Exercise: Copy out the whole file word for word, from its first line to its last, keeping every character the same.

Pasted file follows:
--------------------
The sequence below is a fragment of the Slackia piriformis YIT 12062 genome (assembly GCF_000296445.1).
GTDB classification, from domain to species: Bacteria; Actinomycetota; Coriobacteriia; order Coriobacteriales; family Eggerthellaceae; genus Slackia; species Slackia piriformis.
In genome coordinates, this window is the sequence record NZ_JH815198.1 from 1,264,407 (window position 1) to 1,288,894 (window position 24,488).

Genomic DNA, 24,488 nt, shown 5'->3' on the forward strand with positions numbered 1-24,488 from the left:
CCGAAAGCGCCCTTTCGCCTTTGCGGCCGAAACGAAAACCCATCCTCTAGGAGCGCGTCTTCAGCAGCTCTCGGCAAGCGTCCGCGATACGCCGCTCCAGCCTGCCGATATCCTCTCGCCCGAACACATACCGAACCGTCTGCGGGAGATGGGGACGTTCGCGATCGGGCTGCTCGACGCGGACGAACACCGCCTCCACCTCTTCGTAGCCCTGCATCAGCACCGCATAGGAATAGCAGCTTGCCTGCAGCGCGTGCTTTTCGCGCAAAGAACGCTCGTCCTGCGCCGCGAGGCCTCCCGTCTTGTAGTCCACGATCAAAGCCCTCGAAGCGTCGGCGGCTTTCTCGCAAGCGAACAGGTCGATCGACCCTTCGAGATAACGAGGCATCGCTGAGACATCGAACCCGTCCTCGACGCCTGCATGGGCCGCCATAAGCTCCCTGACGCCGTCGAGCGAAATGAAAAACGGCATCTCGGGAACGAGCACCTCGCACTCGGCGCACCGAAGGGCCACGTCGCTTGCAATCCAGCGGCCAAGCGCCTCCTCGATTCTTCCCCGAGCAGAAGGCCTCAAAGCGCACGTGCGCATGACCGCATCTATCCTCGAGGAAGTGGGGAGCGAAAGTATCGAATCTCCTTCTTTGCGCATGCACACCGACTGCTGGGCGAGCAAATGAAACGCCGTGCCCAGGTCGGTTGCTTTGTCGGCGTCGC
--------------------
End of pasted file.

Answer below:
The sequence below is a fragment of the Slackia piriformis YIT 12062 genome (assembly GCF_000296445.1).
GTDB classification, from domain to species: Bacteria; Actinomycetota; Coriobacteriia; order Coriobacteriales; family Eggerthellaceae; genus Slackia; species Slackia piriformis.
In genome coordinates, this window is the sequence record NZ_JH815198.1 from 1,264,407 (window position 1) to 1,288,894 (window position 24,488).

Genomic DNA, 24,488 nt, shown 5'->3' on the forward strand with positions numbered 1-24,488 from the left:
CCGAAAGCGCCCTTTCGCCTTTGCGGCCGAAACGAAAACCCATCCTCTAGGAGCGCGTCTTCAGCAGCTCTCGGCAAGCGTCCGCGATACGCCGCTCCAGCCTGCCGATATCCTCTCGCCCGAACACATACCGAACCGTCTGCGGGAGATGGGGACGTTCGCGATCGGGCTGCTCGACGCGGACGAACACCGCCTCCACCTCTTCGTAGCCCTGCATCAGCACCGCATAGGAATAGCAGCTTGCCTGCAGCGCGTGCTTTTCGCGCAAAGAACGCTCGTCCTGCGCCGCGAGGCCTCCCGTCTTGTAGTCCACGATCAAAGCCCTCGAAGCGTCGGCGGCTTTCTCGCAAGCGAACAGGTCGATCGACCCTTCGAGATAACGAGGCATCGCTGAGACATCGAACCCGTCCTCGACGCCTGCATGGGCCGCCATAAGCTCCCTGACGCCGTCGAGCGAAATGAAAAACGGCATCTCGGGAACGAGCACCTCGCACTCGGCGCACCGAAGGGCCACGTCGCTTGCAATCCAGCGGCCAAGCGCCTCCTCGATTCTTCCCCGAGCAGAAGGCCTCAAAGCGCACGTGCGCATGACCGCATCTATCCTCGAGGAAGTGGGGAGCGAAAGTATCGAATCTCCTTCTTTGCGCATGCACACCGACTGCTGGGCGAGCAAATGAAACGCCGTGCCCAGGTCGGTTGCTTTGTCGGCGTCGC